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10 Things I've Learned as a Mom of a Child With No Primary Diagnosis

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I doubt anyone’s parenting journey is the one they envisioned when they were pregnant, counting down the weeks until the birth of their child. But when your child has disabilities, you have to disregard those annoying milestone books or emails, forget that dreaded book the health visitor (or nurse) handed you and well — quite frankly, wing it — following your own child’s pace and family’s new path.

There are so many things I’ve learned in the five years that our son, Brody, has been in our lives. Although there have been more good times than bad, a lot of things I’ve learned have chipped away at me. Not because of him. Simply because of the way the world works: people, businesses and my non-stop worrying mum brain.

If you’re new to the world of parenting and you’re wearing similar shoes — Brody has no primary diagnosis, epilepsy, autism and some mobility problems — then this is what I’ve learned so far.

1. There is so much happiness in finding members of the tribe.

Those friends who walk similar paths are worth their weight in gold. We’re part of an exclusive club and sometimes members are hard to find, but look out for them, chances are they’re looking for you, too. Online forums, local Special Educational Needs and Disabilities (SEND), play groups (if you’re lucky enough to have one) at school or on the Meet a Mum section of “Netmums.”

Sometimes, the friends we’ve never met in person but who we chat to behind our computer and mobile phone screens are the best kind of therapy there is.

And you’ll walk past fellow tribe members and find yourself wanting to high-five them or give them a knowing wink.

I’ve got a handful of mum friends locally and online — all members of the tribe — who I can only describe as a relief. They make me feel like my normal is normal. They get it. All of it. And we can offload until the cows come home without any feelings of guilt.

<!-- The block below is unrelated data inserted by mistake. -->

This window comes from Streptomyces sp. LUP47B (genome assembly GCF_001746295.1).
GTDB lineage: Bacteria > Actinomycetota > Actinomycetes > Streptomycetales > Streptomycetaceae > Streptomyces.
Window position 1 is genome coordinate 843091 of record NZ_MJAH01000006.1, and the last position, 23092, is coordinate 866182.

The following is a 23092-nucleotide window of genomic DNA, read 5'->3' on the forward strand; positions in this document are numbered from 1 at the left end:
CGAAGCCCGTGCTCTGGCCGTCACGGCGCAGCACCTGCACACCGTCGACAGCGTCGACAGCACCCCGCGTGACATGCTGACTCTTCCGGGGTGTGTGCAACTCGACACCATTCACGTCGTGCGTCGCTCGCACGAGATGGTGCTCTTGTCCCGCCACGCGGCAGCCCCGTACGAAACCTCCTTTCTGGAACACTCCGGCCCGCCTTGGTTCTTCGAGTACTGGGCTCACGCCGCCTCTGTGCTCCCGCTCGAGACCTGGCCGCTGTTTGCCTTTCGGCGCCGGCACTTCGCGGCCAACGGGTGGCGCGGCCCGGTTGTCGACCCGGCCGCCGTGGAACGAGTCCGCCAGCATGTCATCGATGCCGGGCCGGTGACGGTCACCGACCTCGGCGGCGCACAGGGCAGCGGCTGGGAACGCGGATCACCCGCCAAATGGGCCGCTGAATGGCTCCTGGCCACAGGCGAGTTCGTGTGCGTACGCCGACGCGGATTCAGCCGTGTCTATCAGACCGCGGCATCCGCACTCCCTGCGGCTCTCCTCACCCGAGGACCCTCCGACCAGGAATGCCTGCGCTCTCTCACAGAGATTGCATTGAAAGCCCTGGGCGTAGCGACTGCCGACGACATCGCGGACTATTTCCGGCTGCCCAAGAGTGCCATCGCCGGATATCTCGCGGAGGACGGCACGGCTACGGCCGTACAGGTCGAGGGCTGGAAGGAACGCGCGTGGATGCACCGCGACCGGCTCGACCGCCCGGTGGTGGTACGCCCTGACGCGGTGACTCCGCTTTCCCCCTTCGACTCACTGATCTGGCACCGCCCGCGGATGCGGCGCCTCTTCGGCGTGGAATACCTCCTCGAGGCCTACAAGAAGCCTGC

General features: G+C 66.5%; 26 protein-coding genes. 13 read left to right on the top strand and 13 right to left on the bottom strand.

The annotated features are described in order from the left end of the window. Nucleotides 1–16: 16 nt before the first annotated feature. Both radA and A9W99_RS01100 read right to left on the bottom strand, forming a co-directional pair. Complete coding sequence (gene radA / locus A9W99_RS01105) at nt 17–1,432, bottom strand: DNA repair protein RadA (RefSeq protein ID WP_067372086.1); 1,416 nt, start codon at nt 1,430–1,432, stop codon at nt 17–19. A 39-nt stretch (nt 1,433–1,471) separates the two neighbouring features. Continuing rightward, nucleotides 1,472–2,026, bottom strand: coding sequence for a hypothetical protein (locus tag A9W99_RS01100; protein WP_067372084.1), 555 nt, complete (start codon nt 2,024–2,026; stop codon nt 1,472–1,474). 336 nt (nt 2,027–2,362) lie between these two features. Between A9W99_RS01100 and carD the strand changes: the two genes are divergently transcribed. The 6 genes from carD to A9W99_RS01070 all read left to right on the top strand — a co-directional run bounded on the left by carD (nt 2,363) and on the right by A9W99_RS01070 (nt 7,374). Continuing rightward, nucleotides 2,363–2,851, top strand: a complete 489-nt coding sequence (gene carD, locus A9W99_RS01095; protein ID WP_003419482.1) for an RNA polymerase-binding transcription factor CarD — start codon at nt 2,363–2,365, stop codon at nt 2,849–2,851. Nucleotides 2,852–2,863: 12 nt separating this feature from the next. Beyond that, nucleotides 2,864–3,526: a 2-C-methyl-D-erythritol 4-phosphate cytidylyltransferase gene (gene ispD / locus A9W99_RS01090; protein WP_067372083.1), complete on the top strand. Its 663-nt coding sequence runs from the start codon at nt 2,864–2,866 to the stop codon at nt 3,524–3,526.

Word to the wise: you could come across a, “my child is more disabled than your child” mum. I know — go figure. There is just no need. Just move along.

2. Applying for Disability Living Allowance (DLA) might make you feel terrible.

Let’s be honest, every DLA form you fill in is a complete bitch. But nothing compares to filling that first one.

The day our Health Visitor suggested I apply for DLA I cried like a baby. It was the first time I had heard the word “disabled” associated with my son, who was then just 2 years old. The reality of him not magically catching up was presented to me with quite possibly the worst form ever. Not to mention the uncomfortable awkwardness of applying for a benefit just because of Brody being just Brody.

Listing everything that is “wrong” with your child in black and white, over and over again, can feel soul destroying. But it gets easier every time, and you get used to clinical terms and harden to the fact that being painfully clear on paper is essential in getting the help and support your child needs.

That said, in my experience so far, stark and emotionless clinical letters from consultants and doctors will always sting a little — because your child is much more than a list of symptoms and disabilities.

3. Heard about Holland yet?

Someone might send you the poem, “Welcome to Holland.” And if you haven’t read it, which will most likely come your way at some point, I suspect tears the first time you read it. Or someone might tell you about a friend of a friend whose child was just like yours and miraculously caught up. Or someone could act like they have a degree in your child’s disabilities and you’ll listen to them telling you what you should do, whilst trying not to grind your teeth and mentally poke them with an imaginary voodoo doll.